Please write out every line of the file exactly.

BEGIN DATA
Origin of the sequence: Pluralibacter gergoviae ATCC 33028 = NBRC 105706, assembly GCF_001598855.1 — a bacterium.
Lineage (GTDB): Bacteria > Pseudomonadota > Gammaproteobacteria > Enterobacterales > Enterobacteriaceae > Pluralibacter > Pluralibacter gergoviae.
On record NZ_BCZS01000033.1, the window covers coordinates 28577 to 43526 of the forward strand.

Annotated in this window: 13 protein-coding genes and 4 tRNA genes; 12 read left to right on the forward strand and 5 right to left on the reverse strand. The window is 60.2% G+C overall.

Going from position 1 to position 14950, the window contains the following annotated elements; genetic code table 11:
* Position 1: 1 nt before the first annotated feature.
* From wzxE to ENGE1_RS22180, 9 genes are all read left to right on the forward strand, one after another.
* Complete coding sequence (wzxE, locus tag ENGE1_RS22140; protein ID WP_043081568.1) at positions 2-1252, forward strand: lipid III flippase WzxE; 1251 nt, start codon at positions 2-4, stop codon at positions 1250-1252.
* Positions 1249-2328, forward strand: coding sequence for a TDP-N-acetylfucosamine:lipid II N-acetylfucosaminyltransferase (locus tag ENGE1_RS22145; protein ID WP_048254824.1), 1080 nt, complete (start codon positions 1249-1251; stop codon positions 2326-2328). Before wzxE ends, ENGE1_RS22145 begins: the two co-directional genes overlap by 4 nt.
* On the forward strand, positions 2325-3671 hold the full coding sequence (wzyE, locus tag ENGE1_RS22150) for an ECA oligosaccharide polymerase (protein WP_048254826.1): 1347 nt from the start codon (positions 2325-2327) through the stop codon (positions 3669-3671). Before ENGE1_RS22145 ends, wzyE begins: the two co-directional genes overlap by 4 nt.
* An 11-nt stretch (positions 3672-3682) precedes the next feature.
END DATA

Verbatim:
Origin of the sequence: Pluralibacter gergoviae ATCC 33028 = NBRC 105706, assembly GCF_001598855.1 — a bacterium.
Lineage (GTDB): Bacteria > Pseudomonadota > Gammaproteobacteria > Enterobacterales > Enterobacteriaceae > Pluralibacter > Pluralibacter gergoviae.
On record NZ_BCZS01000033.1, the window covers coordinates 28577 to 43526 of the forward strand.

Annotated in this window: 13 protein-coding genes and 4 tRNA genes; 12 read left to right on the forward strand and 5 right to left on the reverse strand. The window is 60.2% G+C overall.

Going from position 1 to position 14950, the window contains the following annotated elements; genetic code table 11:
* Position 1: 1 nt before the first annotated feature.
* From wzxE to ENGE1_RS22180, 9 genes are all read left to right on the forward strand, one after another.
* Complete coding sequence (wzxE, locus tag ENGE1_RS22140; protein ID WP_043081568.1) at positions 2-1252, forward strand: lipid III flippase WzxE; 1251 nt, start codon at positions 2-4, stop codon at positions 1250-1252.
* Positions 1249-2328, forward strand: coding sequence for a TDP-N-acetylfucosamine:lipid II N-acetylfucosaminyltransferase (locus tag ENGE1_RS22145; protein ID WP_048254824.1), 1080 nt, complete (start codon positions 1249-1251; stop codon positions 2326-2328). Before wzxE ends, ENGE1_RS22145 begins: the two co-directional genes overlap by 4 nt.
* On the forward strand, positions 2325-3671 hold the full coding sequence (wzyE, locus tag ENGE1_RS22150) for an ECA oligosaccharide polymerase (protein WP_048254826.1): 1347 nt from the start codon (positions 2325-2327) through the stop codon (positions 3669-3671). Before ENGE1_RS22145 ends, wzyE begins: the two co-directional genes overlap by 4 nt.
* An 11-nt stretch (positions 3672-3682) precedes the next feature.